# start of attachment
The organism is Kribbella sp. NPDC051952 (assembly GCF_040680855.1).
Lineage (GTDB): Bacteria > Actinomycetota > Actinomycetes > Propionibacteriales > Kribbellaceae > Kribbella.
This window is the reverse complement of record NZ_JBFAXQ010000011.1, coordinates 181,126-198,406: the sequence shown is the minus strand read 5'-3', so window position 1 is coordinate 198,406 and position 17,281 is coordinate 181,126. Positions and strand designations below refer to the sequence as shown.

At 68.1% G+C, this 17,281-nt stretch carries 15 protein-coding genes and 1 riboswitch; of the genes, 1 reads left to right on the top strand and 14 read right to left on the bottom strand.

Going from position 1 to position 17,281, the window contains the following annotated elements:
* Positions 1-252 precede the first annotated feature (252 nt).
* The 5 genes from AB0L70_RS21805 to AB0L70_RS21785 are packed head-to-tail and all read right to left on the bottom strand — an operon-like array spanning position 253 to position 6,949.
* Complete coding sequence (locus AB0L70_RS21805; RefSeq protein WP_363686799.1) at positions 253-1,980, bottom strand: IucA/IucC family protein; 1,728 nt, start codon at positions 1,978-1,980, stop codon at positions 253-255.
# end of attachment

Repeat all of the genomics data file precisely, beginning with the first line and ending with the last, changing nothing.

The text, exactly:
The organism is Kribbella sp. NPDC051952 (assembly GCF_040680855.1).
Lineage (GTDB): Bacteria > Actinomycetota > Actinomycetes > Propionibacteriales > Kribbellaceae > Kribbella.
This window is the reverse complement of record NZ_JBFAXQ010000011.1, coordinates 181,126-198,406: the sequence shown is the minus strand read 5'-3', so window position 1 is coordinate 198,406 and position 17,281 is coordinate 181,126. Positions and strand designations below refer to the sequence as shown.

At 68.1% G+C, this 17,281-nt stretch carries 15 protein-coding genes and 1 riboswitch; of the genes, 1 reads left to right on the top strand and 14 read right to left on the bottom strand.

Going from position 1 to position 17,281, the window contains the following annotated elements:
* Positions 1-252 precede the first annotated feature (252 nt).
* The 5 genes from AB0L70_RS21805 to AB0L70_RS21785 are packed head-to-tail and all read right to left on the bottom strand — an operon-like array spanning position 253 to position 6,949.
* Complete coding sequence (locus AB0L70_RS21805; RefSeq protein WP_363686799.1) at positions 253-1,980, bottom strand: IucA/IucC family protein; 1,728 nt, start codon at positions 1,978-1,980, stop codon at positions 253-255.